Heartiversary: The struggles and triumphs of a heart transplant, and the blessing of CHM, Linda Eckstein, Plano, Texas
- Total eligible bills
- Provider discounts
- Total bills shared
*Editor’s note: This information was published in the November 2021 issue of Heartfelt Magazine, CHM’s monthly magazine that provides CHM membership-related tips and tricks, medical advice from doctors, testimonies from CHM members, and more. Please refer to the CHM Guidelines and applicable web pages for the most up-to-date information regarding CHM membership, sharing eligibility, and ministry news.*
Seemingly out of nowhere, I began having “fuzzy” episodes. Within a week, I started passing out. There was no warning; I was out within seconds.
At the ER, the doctors determined I had severe bradycardia, meaning my heart was beating too slowly. I needed a pacemaker. One was implanted the next morning.
For the next two weeks, I felt much better and my husband, Ernest, and I assumed the problem was fixed. However, I soon struggled with severe shortness of breath. I couldn’t walk more than a few steps without resting.
My cardiologist thought it was an issue with the wires on my pacemaker. It was rare, he said, but some patients required a third lead. However, this procedure did not go as planned.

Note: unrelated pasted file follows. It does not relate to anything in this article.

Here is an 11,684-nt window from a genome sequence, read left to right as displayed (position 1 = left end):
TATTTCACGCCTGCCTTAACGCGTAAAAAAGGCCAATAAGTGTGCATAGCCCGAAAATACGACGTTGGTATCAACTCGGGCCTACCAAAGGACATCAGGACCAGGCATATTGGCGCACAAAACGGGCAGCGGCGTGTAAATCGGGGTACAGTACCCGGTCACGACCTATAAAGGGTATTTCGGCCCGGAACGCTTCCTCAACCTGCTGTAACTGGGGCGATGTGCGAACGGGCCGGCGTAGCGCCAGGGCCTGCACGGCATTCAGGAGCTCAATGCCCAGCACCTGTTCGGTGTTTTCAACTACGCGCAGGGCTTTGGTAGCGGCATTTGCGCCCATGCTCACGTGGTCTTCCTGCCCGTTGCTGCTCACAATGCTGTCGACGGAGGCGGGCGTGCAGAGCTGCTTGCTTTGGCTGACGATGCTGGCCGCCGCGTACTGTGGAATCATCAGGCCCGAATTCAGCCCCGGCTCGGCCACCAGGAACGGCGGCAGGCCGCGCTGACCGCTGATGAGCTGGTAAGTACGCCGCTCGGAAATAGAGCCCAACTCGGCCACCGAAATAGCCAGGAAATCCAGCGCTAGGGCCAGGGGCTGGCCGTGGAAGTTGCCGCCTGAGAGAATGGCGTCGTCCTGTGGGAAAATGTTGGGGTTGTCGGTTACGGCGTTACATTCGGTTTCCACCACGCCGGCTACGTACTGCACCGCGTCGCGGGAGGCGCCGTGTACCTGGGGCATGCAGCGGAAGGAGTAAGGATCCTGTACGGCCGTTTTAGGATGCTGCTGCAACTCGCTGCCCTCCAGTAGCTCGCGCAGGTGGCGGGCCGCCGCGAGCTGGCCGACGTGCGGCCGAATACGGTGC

At that point, they realized something much more serious was going on.
Over the next few weeks, my condition worsened. I had to be put on an ECMO machine to breathe for me. My survival was tentative, and the only hope was a transplant. God never left me and continued moving through my situation. The day after I was listed for a heart transplant, I had a heart offer. After a six-hour surgery, I had a new heart!
Following my heart transplant, I had multiple health setbacks, such as pneumonia (three times) and kidney failure. The greatest concern, however, was my lack of responsiveness. For weeks, I couldn’t answer questions or talk to anyone consistently.
At almost three months post-transplant, it was like a switch flipped. My responsiveness and personality quickly returned to normal.
At five months, I was finally able to go home. Ernest and I both cried as he wheeled me into our kitchen. There were several times he doubted I would ever return.
We also discovered that my heart failure was due to an extremely rare disease called Giant Cell Myocarditis. Only 300 cases have been recorded since the early 1900s. Until 1987, all cases were diagnosed at autopsy. Praise God that He’s still in the miracle business!
One of the most uplifting aspects of being a CHM member was the many cards and notes of encouragement I received. They came from people we didn’t know, and they took the time to write to me.
We were—and continue to be—amazed that our bills are paid. For me, ongoing care will be a way of life. With all the worry about my survival and now my continued health care needs, it’s an enormous blessing to know my CHM family is supporting me financially and spiritually.